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Re: Fused braces: poor use of term?

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Carl & Nels,

You are correct that the term "fail" is not the best for this situation.
I would, however, suggest that the use of "fail" in this scenario is just
as unfortunate as using the term "fail" when we talk about a beam that has
working stresses that exceed the allowable stress.  In such a case, the
beam has significant more capacity (as it goes into the safety factor and
ductile range), yet we as structural engineers still refer to that as a
failure, so to speak, which does create some confusion among lay-people.

The end result is that the use of fuse in structural systems is still very
similar to the use of fuse in an electrical circuit.  The fuse provides a
desired/predicted limit state in both cases that allow either the
structural system or electrical system to be limited (I will avoid the
term "fail" if it will make you feel better) in a more desirable way that
limits the potential for extremely destructive damage (i.e. collapse or
actual failure in the case of the structural system and
overheating/burning of the wires in the electrical circuit).  I will
certain admit that the are differences between an electrical fuse and a
structural fuse.  In the case of a structural fuse, it is typically still
capable of sustaining a load (i.e. the switch from force-controlled to
displacement-controlled).  On the other hand, an electrical fuse will
actually fail, requiring its replacement before the electrical circuit can
be used again.  I will also point out, to high-lite the similarity, that a
structural fuse (as I have been considering it) will usually require
replacement as well...it is just that the structural fuse does not require
immediate replacement for the structural system to still carry load (in
otherwords, the system will still likely function during the continuation
of the loading event [i.e. an earthquake], but would need to be retrofited
for any future loading events).

HTH,

Scott
Ypsilanti, MI


On Sun, 30 Jun 2002 CarlS95(--nospam--at)aol.com wrote:

> The terms "fuse" and "fail" are unfortunate.  The purpose of a "structural" fuse is to "max out" the force that the system can take, not to "fail."  The connection or member still has strength and ductility;  it is just that the system goes into a displacement-controlled mode instead of a force-controlled mode.  The "fuse" does not fail as in an electrical application, but rather protects failure from occurring elsewhere.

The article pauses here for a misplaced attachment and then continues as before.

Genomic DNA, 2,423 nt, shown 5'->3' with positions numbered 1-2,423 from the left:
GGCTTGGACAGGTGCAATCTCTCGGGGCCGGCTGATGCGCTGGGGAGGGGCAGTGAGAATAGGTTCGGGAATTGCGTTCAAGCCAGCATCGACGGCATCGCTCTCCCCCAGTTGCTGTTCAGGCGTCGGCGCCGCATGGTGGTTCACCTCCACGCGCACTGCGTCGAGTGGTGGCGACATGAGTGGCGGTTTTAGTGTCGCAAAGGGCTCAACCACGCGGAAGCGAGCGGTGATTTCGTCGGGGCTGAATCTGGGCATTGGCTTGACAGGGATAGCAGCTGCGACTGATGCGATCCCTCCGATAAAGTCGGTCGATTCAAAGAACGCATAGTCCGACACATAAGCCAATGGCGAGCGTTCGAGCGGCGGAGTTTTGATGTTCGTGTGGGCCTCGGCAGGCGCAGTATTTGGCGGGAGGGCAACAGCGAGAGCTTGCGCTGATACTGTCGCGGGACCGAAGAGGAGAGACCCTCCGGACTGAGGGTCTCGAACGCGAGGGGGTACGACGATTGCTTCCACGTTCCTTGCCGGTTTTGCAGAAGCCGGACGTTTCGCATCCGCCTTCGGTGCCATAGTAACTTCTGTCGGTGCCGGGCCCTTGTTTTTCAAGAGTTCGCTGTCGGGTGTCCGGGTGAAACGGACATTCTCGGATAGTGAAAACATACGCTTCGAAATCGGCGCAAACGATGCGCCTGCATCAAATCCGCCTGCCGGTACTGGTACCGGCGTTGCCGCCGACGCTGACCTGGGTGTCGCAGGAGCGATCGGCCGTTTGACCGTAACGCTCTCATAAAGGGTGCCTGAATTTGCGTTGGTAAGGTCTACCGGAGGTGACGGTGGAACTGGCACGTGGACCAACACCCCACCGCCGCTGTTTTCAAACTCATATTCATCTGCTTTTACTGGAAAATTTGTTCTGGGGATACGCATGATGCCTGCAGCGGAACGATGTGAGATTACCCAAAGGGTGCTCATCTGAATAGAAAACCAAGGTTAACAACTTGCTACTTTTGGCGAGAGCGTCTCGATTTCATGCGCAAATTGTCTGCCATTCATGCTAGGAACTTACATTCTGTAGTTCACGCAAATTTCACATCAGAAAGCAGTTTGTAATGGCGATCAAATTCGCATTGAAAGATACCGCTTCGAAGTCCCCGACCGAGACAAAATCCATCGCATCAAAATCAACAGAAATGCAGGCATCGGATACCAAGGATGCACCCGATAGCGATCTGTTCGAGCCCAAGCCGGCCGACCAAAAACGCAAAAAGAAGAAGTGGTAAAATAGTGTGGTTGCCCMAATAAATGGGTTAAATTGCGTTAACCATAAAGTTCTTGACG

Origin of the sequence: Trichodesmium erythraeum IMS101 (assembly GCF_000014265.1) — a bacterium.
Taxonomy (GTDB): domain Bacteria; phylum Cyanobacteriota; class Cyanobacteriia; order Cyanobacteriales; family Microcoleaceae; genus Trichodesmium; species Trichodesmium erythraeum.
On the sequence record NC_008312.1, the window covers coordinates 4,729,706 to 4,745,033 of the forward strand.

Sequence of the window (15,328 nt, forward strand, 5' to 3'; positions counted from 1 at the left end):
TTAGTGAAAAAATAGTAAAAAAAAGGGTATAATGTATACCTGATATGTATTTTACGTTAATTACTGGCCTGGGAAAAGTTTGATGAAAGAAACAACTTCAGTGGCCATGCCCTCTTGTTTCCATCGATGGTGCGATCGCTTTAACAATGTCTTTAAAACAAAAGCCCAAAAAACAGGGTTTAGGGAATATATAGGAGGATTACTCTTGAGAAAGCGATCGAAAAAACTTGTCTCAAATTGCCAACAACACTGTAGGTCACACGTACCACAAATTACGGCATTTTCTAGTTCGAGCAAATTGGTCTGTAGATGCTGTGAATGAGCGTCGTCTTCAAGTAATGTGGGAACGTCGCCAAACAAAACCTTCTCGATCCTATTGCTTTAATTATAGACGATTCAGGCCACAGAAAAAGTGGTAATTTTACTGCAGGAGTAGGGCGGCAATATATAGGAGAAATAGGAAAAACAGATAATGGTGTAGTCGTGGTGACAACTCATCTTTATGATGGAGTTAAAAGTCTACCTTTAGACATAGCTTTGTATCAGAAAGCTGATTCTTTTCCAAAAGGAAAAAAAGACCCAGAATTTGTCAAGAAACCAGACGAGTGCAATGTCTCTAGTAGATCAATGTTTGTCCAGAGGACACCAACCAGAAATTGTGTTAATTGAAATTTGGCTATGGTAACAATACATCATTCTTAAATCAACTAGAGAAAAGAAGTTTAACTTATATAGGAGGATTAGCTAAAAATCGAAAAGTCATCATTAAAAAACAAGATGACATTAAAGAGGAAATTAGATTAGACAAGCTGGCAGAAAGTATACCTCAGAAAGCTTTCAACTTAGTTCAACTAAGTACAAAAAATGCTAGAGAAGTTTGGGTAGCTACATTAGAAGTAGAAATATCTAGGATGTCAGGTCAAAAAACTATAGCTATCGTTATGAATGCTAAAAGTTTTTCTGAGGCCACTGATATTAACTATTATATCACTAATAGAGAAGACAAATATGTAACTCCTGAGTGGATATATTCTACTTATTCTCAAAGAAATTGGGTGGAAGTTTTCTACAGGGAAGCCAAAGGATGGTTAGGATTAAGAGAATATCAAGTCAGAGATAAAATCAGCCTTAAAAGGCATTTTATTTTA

> 
> I recently saw the misuse of the term "fuse" in a recent earthquake.  A water tower had an outdated design whereby the tower is anchored to the foundation using bent plates embedded in a concrete ring foundation.  The anchor plates stretched, buckled, then broke in the earthquake.  The tank lifted up several inches, but did not rupture (luckily).  A local structural engineer reviewing the damage likened the broken anchor plates to a "fuse" that was supposed to fail, and gave the impression that it was a good thing, which in turn resulted in the recommended repair being replacement of the anchors in kind, rather that installing new ductile anchor bolts.
> 
> I'm not an electrician, but there definitely is a difference.
> 
> Carl Sramek
> Los Alamitos, CA        
> 
> In a message dated Fri, 28 Jun 2002 5:01:39 AM Eastern Standard Time, smaxwell(--nospam--at)engin.umich.edu writes:
> 
> > A common usuage for the term "fuse" is describe something that will create
> > a "weak" link in a system.  The intent is that the fuse will allow the
> > prediction of where the system will fail.  This usuage comes from the
> > term of "fuse" in the electrical system.  In an electrical system, as you
> > may know, a fuse is the weak point in the electrical circuit that will
> > fail when the electrical circuit is overloaded.  The fuse 
> > failing prevents
> > the wiring from overheating and catching fire.
> 
> 
> 
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